“Good, now I get breakfast for you.”
“What is that smell, I have never smelt it before but it just made me get up?”

Mundata grinned as he reached down and picked a handful of pale brown beans from a small leather bag. He held them out to Reginald. “Kof’ay.”
(I can hear you say, ‘hold on a minute – coffee was known in England for over a century already.’ – so, let me explain, Reginald came from Derbyshire and was a tea drinker, he’d been offered coffee before and refused it. He had never smelt it freshly made.)
“What, those little beans, coffee?” He exclaimed as he regarded their bland appearance.
“Yes, kof’ay, grow up mountains, make good drink to wake man up.”
Reginald took one and held it up to the light of the sun and then sniffed it, it didn’t have the aroma that had beckoned him from his tent.
“This doesn’t smell the same as whatever is on the fire, why?”

Mundata shook his head, “No, this just berry, have to er,” he scratched his head and muttered, “Jubinje mutake…” and then brightened up and continued, “I think you say loast, when you cook something in fire?”
“Loast?  - oh you mean roast, yes, we say roast. In English it is when we put something dry into a closed dish and inside the oven, inside the fire, yes.”
Mundata understood about half of Reginald’s expression, but he was pleased he had got the term right, even if he fell into the common trap of transposing R and L. “Loast, yes, we have to loast the berries in the fire. Here, now see.” He held out dark black versions of the coffee beans for Reginald to see.
Reginald took one and went through the same ritual including disappointment when it didn’t smell a lot different from the first one.
Mundata didn’t wait, he held up one finger to show he hadn’t finished yet. Then he took a few of the beans, placed them into a small stone cup and, with the handle of his knife, crushed them coarsely. He held the cup out to Reginald.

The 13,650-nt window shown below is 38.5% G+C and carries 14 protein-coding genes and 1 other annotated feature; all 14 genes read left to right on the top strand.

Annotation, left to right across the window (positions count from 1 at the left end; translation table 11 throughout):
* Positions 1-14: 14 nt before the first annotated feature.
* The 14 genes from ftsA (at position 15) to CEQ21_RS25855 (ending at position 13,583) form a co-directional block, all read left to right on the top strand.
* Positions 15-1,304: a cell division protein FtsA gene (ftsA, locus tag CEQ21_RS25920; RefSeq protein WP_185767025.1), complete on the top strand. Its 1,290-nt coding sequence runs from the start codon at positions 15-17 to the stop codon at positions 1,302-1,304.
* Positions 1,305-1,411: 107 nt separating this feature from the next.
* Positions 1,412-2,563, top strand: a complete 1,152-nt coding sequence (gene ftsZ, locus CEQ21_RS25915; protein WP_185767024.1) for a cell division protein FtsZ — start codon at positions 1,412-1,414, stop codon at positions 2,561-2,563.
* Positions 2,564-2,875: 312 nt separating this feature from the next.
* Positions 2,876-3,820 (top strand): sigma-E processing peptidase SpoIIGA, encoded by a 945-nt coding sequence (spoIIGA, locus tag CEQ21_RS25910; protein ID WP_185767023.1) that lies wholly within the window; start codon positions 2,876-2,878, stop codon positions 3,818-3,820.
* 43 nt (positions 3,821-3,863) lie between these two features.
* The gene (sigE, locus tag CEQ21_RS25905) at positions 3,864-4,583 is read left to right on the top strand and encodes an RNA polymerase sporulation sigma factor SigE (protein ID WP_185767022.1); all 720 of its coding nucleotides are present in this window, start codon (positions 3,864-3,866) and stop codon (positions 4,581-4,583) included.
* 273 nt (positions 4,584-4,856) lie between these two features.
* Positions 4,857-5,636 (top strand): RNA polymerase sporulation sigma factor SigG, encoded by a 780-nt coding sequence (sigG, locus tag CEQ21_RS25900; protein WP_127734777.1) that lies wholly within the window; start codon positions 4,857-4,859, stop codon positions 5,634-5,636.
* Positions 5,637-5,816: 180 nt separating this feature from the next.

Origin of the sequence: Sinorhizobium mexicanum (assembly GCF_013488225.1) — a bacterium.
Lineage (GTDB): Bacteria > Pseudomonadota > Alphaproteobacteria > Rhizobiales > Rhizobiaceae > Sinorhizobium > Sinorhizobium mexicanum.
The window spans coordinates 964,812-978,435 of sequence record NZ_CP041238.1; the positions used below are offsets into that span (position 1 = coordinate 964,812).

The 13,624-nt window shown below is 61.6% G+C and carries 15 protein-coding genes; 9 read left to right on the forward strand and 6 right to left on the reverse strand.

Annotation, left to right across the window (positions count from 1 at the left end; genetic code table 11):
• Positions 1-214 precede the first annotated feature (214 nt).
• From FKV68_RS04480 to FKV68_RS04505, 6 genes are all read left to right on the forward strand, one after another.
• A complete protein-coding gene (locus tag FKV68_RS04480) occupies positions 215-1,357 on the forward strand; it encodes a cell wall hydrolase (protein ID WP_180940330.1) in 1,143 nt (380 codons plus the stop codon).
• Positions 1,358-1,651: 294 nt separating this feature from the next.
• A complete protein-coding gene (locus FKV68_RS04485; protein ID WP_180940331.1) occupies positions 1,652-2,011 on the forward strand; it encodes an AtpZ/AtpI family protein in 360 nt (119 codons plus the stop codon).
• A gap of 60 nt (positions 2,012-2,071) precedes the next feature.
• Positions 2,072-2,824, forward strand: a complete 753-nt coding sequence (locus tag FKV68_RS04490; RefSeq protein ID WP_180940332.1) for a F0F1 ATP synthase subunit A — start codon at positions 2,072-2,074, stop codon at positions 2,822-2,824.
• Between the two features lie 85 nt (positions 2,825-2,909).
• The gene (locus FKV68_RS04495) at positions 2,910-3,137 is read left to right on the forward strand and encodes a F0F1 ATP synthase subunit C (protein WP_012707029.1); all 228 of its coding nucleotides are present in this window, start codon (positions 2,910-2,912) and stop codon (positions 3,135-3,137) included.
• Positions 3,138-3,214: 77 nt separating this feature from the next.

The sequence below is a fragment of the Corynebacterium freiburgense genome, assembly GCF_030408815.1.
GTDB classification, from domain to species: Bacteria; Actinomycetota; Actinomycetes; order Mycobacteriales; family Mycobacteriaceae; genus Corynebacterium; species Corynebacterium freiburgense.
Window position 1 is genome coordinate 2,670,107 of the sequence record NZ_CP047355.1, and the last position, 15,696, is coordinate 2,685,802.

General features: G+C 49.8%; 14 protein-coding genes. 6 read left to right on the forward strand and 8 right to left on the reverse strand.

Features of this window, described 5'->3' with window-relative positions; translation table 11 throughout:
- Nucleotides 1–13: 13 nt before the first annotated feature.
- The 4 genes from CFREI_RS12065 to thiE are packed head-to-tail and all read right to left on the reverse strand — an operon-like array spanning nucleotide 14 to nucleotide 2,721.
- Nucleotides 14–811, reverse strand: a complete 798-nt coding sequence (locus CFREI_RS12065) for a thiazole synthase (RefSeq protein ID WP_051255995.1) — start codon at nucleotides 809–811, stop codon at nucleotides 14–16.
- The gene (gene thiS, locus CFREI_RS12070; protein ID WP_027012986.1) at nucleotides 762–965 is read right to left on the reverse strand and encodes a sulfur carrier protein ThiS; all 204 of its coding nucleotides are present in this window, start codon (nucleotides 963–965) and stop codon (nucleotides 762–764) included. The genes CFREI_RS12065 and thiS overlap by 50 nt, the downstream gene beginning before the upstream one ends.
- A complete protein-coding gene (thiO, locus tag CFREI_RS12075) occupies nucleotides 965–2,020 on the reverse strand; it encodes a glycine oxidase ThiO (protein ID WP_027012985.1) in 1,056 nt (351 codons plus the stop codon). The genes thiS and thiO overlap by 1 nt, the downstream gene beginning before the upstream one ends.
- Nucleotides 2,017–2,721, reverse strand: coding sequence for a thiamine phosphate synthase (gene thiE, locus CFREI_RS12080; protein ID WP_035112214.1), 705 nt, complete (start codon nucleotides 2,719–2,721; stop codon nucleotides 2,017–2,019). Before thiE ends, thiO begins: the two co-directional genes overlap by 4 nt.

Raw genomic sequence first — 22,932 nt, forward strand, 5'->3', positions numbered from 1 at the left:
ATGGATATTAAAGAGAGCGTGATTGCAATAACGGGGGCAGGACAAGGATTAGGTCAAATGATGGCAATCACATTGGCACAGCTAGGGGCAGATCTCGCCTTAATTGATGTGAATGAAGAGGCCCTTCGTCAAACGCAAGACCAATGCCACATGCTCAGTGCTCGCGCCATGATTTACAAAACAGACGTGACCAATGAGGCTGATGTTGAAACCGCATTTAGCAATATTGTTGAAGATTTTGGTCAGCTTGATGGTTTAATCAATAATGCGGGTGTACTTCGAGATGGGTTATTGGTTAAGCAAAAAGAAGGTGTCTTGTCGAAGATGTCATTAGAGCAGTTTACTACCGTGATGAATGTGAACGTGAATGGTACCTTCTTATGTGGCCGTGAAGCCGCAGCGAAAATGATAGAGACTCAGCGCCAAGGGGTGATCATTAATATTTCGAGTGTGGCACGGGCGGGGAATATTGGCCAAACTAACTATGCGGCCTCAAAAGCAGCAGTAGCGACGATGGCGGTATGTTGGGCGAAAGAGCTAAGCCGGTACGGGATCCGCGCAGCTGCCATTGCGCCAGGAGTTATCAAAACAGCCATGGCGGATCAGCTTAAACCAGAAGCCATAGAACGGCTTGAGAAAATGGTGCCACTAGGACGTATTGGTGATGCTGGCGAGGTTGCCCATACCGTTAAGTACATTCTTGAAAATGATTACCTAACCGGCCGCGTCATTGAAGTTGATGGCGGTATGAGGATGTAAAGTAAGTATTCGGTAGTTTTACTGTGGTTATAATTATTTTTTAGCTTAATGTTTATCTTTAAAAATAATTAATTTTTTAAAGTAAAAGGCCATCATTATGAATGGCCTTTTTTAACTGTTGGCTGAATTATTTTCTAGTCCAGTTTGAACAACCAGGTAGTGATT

“Now you breath in from this cup.”

Reginald grinned, it was a strange way of saying “Now smell it.” He sniffed at the cup and gasped in surprise. “That’s it, that’s the smell!”
Mundata went to the fire and lifted a small pot of bubbling brown liquid, produced a piece of woven cloth and draped it over a tin mug before gently pouring some of the steaming coffee onto it.

A minute later, he removed the cloth and handed the cup to Reginald. “Here drink. This give you kick like Zigga!” He laughed.
Reginald had already learned that a ‘Zigga’ was a Zebra, and he knew how they can kick having seen one kick its way out of a wooden shed to escape its captors. He took a sip. It was invigorating, far more so than tea.
Reginald Dartington-Grant had drunk his first cup of fresh roasted, fresh ground coffee, on a high plateau a hundred and fifty miles into a country where no white man had been before. It was a proud moment for him. 

There was a lot more excitement yet to come........

Chapter 3 is in progress - do you like this so far -----?   TELL ME!!

1 comment:

  1. I like it very much. Looking forward to read more. Your number one fan.

    ReplyDelete